by Trevor Hopkins

There was no need to rush the following morning. I'd slept late, dressed at a leisurely pace and strolled down the street to David's diner for a substantial late breakfast assisted by three cups of strong coffee and a unhurried wander though the morning newspapers. Well, that's what I had in mind when I went to sleep. Needless to say, what actually transpired was nothing like that at all.

I was woken in what felt like the middle of the night by the phone ringing. I was awake enough to snatch it from its hook by the fourth ring. It was Gumshoe. I had long ago trusted him with one of the telephone numbers which allowed the redirection of calls from the surface world to the Lower Realms, although with a strict admonishment to use that facility only when absolutely necessary.

Gumshoe's opening gambit brought me to full alertness in an instant, exactly as if somebody had thrown a large bucket of ice-cold water over my bed-sheets.

"Gask? It's Gamshack. There's a suspicious guy hanging around Chill's Bar," he said without preamble, "He’s been there all night. Been badgering the regulars."

"A human?" I asked, answered by Gumshoe's immediate affirmative grunt, "What's he look like?"

"A big man, muscular, late thirties maybe," the other detective replied, "Looks like he might have been in the military at some point. Speaks with a distinct British accent. Oh, and he has shoulder-length blond hair."

Goblins are naturally entirely hairless, and it takes a certain twist of the average Goblin mind to fully comprehend the hirsute nature of the surface dwellers, and the implications of a feature that so often appears in human descriptions of other humans. We’re much better at languages, though.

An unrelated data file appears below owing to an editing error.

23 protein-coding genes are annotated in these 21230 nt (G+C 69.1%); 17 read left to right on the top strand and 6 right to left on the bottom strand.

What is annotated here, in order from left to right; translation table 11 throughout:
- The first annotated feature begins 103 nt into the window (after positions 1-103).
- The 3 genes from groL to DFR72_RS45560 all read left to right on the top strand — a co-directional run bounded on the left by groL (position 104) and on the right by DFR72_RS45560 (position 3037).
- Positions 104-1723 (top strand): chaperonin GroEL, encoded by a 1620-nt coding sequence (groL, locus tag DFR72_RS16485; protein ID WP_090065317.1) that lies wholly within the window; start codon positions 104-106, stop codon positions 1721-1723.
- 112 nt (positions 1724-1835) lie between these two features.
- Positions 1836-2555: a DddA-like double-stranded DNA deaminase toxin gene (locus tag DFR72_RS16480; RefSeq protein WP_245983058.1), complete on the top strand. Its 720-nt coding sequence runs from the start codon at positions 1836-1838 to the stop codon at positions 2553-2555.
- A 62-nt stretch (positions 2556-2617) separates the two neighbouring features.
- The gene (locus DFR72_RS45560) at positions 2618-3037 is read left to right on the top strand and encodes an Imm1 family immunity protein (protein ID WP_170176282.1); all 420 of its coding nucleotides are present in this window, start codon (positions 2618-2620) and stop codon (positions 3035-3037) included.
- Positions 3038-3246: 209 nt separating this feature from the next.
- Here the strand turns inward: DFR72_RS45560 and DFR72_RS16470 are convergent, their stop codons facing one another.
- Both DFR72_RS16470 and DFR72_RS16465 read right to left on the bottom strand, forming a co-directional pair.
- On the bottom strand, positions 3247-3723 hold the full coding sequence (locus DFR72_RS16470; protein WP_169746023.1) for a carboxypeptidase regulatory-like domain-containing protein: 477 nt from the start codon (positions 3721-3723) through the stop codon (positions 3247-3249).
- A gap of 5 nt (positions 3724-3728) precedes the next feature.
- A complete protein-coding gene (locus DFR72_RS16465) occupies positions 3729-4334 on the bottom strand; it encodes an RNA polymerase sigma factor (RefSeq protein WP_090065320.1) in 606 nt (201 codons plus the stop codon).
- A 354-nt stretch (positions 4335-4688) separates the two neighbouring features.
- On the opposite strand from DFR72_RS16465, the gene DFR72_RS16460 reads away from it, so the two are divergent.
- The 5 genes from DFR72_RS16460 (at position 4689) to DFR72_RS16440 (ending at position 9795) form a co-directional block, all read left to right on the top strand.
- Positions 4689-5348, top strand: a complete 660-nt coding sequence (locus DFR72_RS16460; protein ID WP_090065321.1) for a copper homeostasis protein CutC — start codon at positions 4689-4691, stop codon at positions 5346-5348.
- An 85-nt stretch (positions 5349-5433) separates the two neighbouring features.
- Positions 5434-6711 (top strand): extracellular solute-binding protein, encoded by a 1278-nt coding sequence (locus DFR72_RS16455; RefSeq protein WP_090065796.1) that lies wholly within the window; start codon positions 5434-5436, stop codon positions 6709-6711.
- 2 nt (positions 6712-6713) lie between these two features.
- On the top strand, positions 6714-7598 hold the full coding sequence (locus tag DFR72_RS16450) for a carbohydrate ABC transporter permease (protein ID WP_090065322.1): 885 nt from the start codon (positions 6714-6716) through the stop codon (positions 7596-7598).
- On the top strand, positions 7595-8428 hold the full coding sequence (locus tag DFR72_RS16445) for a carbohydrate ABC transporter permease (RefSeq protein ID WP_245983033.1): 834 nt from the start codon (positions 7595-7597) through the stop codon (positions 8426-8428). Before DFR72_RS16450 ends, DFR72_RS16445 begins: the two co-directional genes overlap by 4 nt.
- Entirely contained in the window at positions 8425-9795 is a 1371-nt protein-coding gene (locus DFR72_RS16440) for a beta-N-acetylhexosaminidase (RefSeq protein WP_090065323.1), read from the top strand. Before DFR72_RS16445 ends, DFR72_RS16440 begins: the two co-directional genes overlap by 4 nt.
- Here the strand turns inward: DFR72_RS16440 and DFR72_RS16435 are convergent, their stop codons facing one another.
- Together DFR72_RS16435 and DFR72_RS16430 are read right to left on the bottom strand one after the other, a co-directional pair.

"It's Rigg!" I breathed.

"What's that?"

I explained to Gumshoe at some length. Rigg was a guy I had tangled with before. He even got the drop on me once. I wasn't about to let that happen again in a hurry. Besides, I had a score to settle with that particular man.

"Well, he's back," Gumshoe said bluntly, "And definitively making a nuisance of himself. Though I think I scared him off."

From his description, it seemed that a few hours after I had left Chill's Bar, a stranger had appeared; one with an apparently bottomless wallet, intent on striking up conversations with anyone who would entertain him and buying drinks for the most chance acquaintance. All in all, the man was behaving much as Gumshoe himself had attempted on his first visit to the pub, although with less subtlety and a great deal more pushiness.

I sat on the side of the bed in my nightshirt and quizzed Gamshack carefully enough to piece together the whole story.

Rosie had felt well enough to return to her familiar place behind the bar, chatting to the regulars, and enjoying the warmth and humour of their company. Gumshoe himself had been keeping a lookout in the shadows, sipping a light beer on a bar stool at the far end of the counter, although it was clear to the more observant of the clientele that, rather than being an unwanted interloper, he was now in a position of some trust. Nether had been staying completely out of sight, holed up in his secret room, presumably out of some hyper-developed sense of caution.

Rigg had appeared at the door, shaking raindrops off his expensive yet fashionably understated leather coat. He was at first perceived as harmless, just another passer-by, but he soon set about buttonholing everyone present in a determined fashion. Even the resident bore who had persuaded Gumshoe to depart on his first visit seemed unable to upset Rigg, and the threat of unreasonable violence had noticeably zero effect on the hard man with what looked like a background in Special Forces.

Rosie, seeing what was happening, closed the bar at the earliest acceptable hour, the regulars taking the hint and slinking off to their homes, or whatever passed for that establishment, with a minimum of fuss. Rigg made no attempt to out-stay his welcome but gave every appearance of finishing his last drink, extending a cheery goodnight to all his new best friends and wandering off - apparently slightly unsteadily - into the night.

Gumshoe wasn't fooled. After the bar was locked up and the lights turned right down, he kept watch from behind the closed blinds of the bar and through the hidden observation lenses that prudent publicans in both worlds deploy to ensure that no undesirables are hanging around after closing time. For a long time, all was silent, as silent as the grave, maybe – or at least some graves.

Part 44 Part 46